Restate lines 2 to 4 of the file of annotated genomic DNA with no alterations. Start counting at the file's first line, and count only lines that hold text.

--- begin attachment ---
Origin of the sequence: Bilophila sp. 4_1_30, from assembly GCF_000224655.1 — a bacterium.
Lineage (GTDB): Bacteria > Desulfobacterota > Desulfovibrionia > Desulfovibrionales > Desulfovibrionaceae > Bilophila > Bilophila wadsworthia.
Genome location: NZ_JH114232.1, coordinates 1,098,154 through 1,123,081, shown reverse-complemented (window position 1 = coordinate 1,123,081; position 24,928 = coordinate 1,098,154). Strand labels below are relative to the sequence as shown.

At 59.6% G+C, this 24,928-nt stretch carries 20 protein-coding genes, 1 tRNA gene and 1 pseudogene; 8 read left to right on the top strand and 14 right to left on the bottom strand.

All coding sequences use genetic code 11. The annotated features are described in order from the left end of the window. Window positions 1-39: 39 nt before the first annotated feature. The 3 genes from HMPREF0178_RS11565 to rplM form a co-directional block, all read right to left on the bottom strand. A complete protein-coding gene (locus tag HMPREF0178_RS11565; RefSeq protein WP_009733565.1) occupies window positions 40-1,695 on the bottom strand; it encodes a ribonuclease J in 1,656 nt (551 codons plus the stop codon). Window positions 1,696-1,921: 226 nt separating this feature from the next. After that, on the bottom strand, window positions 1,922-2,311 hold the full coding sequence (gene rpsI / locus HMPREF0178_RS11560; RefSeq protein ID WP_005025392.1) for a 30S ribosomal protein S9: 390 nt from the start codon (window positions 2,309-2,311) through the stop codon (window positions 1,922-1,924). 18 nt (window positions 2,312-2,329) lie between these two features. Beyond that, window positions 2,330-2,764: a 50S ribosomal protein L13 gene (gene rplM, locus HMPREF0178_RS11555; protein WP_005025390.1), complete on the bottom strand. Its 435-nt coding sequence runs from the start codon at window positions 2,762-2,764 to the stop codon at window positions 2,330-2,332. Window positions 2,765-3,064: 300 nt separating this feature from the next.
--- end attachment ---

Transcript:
Lineage (GTDB): Bacteria > Desulfobacterota > Desulfovibrionia > Desulfovibrionales > Desulfovibrionaceae > Bilophila > Bilophila wadsworthia.
Genome location: NZ_JH114232.1, coordinates 1,098,154 through 1,123,081, shown reverse-complemented (window position 1 = coordinate 1,123,081; position 24,928 = coordinate 1,098,154). Strand labels below are relative to the sequence as shown.

At 59.6% G+C, this 24,928-nt stretch carries 20 protein-coding genes, 1 tRNA gene and 1 pseudogene; 8 read left to right on the top strand and 14 right to left on the bottom strand.